Then came Sarbjit and all the flab and muscle acquired for DLKK had to be shed to emaciation. From being 95 kg to coming down to 65, losing 30 kg was not the healthiest thing to do. But Hooda took up the challenge and so much so that not just him but his entire family went into a tizzy.
“It was only my willpower that took me through. My sister Anjali Sangwan, an internal medicine, metabolism, hormonal replacement and post bariatric and obesity medicine expert, transformed me. She monitored my weight loss but sometimes I did not listen even to her and went to not-eating extremes which I should not have done. I became like a zombie. I could zone out and used to just lie in one spot for days,” Hooda tells you.
When he told his sister that he had to lose 30kg in three months, she convulsed.
“I didn’t think he would go that far. I thought it would not be more than a 10kg loss a month. Then he pushed it further. We planned a zero workout no activity schedule with a low calorie diet. His diet was changed depending on how he felt each day. If felt low, I would add some fruit or dates. He had only three things to eat in a day which was either protein shake, chicken or fish or yogurt. Cheat-outs were allowed during which he was given ice cream once or twice a month. It was infuriating to see him going to the extreme and ignoring advice. If I told him to take 500 calories, he would take much lower just to see if how it feels. Sometimes, for the entire day, he would be on a cup of coffee and an apple and tell me that he wasn’t hungry. I was so scared that if anything happened to him my dad would kill me,” Sangwan says.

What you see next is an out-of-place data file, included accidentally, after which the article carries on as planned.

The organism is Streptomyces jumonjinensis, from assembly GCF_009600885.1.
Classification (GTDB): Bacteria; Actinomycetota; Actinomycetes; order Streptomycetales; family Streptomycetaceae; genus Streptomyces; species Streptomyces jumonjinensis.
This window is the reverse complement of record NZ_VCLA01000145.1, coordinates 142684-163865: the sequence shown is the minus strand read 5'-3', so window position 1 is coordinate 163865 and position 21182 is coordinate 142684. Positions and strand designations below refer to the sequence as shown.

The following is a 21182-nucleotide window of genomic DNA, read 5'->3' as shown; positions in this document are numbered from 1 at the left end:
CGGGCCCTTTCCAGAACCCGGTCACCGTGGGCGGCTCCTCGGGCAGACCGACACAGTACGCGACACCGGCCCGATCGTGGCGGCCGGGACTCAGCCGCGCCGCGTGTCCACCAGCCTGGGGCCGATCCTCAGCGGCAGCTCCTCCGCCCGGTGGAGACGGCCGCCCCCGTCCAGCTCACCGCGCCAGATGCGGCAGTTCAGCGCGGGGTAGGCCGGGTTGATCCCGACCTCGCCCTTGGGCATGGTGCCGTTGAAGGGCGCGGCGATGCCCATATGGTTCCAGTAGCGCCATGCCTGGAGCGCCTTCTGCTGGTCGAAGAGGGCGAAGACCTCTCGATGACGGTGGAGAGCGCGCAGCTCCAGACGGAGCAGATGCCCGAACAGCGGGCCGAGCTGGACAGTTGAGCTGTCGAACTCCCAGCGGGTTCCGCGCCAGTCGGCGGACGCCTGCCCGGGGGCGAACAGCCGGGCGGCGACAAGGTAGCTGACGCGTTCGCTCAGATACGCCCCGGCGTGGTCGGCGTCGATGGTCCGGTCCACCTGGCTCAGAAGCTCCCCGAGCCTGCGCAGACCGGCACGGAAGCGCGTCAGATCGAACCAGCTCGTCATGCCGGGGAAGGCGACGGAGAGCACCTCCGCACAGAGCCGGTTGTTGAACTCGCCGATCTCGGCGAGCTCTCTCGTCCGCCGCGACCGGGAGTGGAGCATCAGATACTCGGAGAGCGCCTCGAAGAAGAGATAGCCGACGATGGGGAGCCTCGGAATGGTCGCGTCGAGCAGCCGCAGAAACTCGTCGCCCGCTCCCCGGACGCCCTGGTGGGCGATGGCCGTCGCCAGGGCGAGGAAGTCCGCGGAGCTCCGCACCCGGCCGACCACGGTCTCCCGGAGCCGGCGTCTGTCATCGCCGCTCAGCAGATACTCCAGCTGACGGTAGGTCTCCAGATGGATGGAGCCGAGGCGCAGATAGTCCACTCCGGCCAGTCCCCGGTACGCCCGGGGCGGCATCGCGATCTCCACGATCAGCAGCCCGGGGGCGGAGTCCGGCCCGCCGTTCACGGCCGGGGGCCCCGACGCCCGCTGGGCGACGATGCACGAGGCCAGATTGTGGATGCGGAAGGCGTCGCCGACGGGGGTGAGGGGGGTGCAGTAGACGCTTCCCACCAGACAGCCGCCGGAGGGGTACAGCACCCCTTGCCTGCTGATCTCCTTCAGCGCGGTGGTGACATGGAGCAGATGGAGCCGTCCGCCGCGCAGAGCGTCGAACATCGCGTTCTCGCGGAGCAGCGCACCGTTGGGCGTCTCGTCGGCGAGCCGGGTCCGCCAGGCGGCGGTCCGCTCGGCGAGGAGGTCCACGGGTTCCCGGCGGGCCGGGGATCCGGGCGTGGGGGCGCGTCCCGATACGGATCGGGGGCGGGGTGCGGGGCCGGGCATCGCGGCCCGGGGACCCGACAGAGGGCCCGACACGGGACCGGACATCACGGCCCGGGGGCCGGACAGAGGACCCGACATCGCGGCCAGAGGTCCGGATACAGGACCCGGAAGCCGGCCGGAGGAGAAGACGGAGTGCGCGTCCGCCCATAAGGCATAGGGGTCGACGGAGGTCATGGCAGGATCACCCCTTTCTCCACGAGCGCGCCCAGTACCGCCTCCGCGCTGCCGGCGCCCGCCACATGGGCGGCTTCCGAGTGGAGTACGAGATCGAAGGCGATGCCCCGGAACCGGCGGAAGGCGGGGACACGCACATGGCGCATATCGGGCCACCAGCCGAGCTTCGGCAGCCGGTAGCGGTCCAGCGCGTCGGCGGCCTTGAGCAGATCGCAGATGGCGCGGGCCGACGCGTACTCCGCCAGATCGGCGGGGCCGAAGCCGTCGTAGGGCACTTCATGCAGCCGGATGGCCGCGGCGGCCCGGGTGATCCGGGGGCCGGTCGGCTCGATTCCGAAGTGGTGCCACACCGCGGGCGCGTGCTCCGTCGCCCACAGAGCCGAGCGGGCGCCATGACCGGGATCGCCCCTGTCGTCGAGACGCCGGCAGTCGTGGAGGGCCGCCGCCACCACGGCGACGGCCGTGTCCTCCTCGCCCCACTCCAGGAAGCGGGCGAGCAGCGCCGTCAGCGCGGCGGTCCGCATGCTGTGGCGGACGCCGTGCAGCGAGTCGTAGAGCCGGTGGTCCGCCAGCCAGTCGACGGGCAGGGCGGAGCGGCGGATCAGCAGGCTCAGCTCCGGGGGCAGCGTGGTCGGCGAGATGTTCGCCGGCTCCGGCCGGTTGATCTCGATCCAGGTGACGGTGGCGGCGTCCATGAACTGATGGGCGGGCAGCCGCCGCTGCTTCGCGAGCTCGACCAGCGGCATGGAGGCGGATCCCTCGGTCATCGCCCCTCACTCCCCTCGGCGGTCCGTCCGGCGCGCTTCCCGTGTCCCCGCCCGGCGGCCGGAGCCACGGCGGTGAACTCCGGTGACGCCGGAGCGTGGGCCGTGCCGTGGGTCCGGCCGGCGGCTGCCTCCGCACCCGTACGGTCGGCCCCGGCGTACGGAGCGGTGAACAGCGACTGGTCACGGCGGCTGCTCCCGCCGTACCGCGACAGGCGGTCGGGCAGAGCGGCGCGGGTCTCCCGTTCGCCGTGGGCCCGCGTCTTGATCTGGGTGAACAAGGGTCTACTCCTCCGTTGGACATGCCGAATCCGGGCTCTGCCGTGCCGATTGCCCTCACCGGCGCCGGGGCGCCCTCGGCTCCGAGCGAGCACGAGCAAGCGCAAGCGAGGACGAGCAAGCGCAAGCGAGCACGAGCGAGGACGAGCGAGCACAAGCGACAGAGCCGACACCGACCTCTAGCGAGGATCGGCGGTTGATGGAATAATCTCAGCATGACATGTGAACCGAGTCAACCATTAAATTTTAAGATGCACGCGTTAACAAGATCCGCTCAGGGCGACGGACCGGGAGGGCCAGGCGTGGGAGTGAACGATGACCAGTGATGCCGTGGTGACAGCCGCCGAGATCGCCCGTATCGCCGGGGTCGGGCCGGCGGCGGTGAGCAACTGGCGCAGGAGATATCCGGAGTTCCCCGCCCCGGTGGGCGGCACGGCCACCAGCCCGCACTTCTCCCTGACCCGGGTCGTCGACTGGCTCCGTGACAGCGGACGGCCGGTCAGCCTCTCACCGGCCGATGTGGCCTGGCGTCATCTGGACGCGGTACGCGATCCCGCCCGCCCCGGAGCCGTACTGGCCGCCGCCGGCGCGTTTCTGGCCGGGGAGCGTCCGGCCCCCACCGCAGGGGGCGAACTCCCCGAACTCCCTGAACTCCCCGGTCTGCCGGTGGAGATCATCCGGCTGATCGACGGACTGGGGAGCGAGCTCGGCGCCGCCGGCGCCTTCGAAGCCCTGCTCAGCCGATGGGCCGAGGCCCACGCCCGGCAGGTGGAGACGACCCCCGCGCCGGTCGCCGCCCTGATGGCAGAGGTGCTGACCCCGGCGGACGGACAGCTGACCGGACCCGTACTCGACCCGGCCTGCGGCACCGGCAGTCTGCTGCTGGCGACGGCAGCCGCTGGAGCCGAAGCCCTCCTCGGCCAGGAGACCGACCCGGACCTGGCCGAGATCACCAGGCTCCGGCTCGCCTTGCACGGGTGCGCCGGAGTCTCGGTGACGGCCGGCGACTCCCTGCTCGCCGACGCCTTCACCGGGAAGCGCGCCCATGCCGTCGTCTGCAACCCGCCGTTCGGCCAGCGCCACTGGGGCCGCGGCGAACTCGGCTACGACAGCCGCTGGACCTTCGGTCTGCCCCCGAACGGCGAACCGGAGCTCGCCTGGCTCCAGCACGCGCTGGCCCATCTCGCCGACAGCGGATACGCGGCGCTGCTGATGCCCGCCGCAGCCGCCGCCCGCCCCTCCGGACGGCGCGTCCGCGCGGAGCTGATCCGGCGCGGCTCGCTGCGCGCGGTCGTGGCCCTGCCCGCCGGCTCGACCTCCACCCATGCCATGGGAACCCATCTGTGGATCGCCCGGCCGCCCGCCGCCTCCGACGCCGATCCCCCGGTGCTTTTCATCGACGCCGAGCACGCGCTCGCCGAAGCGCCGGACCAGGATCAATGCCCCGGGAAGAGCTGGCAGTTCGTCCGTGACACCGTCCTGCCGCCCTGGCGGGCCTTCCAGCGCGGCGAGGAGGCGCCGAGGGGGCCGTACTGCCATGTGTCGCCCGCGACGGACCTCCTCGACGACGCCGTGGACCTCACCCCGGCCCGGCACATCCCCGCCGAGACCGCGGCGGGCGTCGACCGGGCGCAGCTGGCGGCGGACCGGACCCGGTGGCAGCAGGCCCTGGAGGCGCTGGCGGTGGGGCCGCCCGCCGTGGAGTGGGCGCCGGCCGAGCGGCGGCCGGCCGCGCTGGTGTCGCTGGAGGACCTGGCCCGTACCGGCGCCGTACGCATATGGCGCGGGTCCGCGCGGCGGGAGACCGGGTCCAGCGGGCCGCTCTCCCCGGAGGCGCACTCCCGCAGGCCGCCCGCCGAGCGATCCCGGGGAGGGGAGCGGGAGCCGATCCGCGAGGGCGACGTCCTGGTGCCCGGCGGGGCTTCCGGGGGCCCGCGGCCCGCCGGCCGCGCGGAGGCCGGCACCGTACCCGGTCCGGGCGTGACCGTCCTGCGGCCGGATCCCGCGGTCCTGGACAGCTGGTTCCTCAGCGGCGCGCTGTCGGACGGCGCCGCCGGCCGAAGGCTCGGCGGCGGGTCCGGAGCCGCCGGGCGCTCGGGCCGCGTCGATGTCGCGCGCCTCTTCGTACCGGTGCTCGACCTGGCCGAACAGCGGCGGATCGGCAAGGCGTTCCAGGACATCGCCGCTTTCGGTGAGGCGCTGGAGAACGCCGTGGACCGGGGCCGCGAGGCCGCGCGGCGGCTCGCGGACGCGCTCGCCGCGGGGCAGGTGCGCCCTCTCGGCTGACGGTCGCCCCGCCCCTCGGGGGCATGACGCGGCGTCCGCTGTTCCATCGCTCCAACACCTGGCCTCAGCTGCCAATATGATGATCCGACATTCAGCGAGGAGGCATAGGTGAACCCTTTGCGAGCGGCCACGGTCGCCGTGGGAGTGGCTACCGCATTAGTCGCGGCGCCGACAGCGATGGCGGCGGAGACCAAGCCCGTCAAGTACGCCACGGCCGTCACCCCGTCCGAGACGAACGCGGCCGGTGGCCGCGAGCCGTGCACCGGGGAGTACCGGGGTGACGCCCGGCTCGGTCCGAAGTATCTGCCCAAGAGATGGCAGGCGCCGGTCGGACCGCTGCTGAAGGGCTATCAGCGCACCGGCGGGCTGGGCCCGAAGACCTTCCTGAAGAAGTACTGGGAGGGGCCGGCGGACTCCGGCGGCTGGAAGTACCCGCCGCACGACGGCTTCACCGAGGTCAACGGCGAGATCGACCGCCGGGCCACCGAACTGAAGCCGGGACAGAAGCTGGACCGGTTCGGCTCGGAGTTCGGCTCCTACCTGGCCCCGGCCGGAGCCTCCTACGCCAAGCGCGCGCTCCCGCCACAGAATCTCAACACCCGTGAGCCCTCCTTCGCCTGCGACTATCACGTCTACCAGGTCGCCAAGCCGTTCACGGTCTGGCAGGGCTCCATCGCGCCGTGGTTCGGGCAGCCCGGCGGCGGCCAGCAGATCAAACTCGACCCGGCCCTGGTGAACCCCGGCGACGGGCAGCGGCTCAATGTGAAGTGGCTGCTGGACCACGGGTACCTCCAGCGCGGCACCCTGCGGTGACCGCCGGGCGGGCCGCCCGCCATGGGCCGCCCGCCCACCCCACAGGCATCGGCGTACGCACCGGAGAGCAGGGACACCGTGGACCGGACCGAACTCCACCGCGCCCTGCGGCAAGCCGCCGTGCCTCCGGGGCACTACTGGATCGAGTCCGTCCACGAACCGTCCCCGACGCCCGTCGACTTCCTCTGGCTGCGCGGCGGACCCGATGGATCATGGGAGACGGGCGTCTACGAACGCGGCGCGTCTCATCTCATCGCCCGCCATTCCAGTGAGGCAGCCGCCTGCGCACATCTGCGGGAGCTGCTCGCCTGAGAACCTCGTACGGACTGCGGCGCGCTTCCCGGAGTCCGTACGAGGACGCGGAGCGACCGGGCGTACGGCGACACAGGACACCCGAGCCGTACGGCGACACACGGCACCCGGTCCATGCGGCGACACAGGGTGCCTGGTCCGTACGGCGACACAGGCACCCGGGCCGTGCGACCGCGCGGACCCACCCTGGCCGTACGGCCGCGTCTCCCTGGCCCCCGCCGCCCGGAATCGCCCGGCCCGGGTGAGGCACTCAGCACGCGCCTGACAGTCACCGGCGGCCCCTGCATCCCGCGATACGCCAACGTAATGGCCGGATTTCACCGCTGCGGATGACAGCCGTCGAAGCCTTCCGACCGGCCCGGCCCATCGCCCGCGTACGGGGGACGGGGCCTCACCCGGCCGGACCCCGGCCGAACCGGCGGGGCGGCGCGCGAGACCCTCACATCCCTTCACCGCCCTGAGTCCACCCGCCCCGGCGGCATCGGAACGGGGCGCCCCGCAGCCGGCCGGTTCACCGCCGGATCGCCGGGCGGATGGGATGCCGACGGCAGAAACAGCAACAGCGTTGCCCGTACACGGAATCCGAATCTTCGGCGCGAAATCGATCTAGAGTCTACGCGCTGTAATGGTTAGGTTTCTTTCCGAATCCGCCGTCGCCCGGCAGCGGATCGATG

In a month, Hooda lost 18 kg. She made him develop the habit of slow eating and no socialisation.
“We practised a lot of slow eating and used to count 25 to chew one bite. He had to cut down on his social life completely to prevent unhealthy food and drinks. I remember when we went to Salman Khan’s birthday party, his pants were so loose that he had to wear two jackets and two pants to look normal. Everybody was shocked at his weight loss. He would just point the finger at me and say ‘isne kiya hai’,” she recalls.
Besides the starvation, it was the emotional fallout of Sarbjit which was harder to deal with. Not only was this physically tough but mentally very disturbing for Hooda.